But the studio CEO doesnâ??t want â??to get into the pitfall of blurring the lines between film and games"
Ubisoft Montreal CEO Yannis Mallat has outlined the firm’s plan to become a "360-degree entertainment content provider", complete with cutting-edge 3D TV tech and a strategy to cross-pollinate with the film industry.
Mallat – who described the current financial quarter as Ubisoft’s most important yet – elected to praise the potential of 3D TV despite hesitance from consumers and critics.
"3D is to pictures what Dolby Stereo was to sound," he told The Financial Post. “No one wants to go back to mono.”
Mallat’s praise for 3D comes ahead of the release of Avatar; James Cameron’s latest film franchise that Ubisoft is currently making a game to coincide with. Ubisoft’s title is thought to be one of the first to use 3D technology that a special ‘polarised light’ TV is required for – though the game features an alternate non-3D mode for standard televisions.
The Avatar game project is being developed in partnership with James Cameron's production company, Lighthouse Entertainment. Mallat and Ubisoft are no longer strangers to film and game hybrids – production is currently underway for a Prince of Persia movie.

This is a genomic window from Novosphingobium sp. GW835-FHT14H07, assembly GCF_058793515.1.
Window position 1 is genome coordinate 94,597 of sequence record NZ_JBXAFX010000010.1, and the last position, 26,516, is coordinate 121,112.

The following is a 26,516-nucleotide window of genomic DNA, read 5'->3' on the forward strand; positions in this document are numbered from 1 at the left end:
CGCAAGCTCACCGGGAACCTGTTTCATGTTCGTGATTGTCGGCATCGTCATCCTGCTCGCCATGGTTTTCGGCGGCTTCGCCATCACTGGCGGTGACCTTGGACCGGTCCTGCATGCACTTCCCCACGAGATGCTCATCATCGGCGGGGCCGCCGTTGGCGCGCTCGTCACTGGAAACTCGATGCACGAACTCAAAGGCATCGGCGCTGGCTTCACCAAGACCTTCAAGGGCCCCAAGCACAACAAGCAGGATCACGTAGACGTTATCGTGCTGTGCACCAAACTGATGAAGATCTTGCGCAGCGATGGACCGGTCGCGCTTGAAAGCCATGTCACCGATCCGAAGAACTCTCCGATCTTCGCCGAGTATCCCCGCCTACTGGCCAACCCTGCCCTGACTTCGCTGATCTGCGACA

And in 2008, Ubisoft acquired Hybride Technologies, a Montreal-based studio renowned for its expertise in the creation of visual effects for cinema, television and advertising.
Mallat remained cautious, however, when approaching the sensitive subject of mixing games with film.
"I don't want to get into the pitfall of blurring the lines between film and game," he said. "We're trying to build capacity to tap into other entertainment experiences. The value lies on the way to get there."
Ubisoft Montreal’s approach was given a brief outline by Mallat, who said the firm is aiming to up the realism in the next generation of consoles to the point where rendered images are as clear as pictures from a high-definition TV show.
“That might mean [Ubisoft] releasing movies and video games at the same time," he said. "Why not?"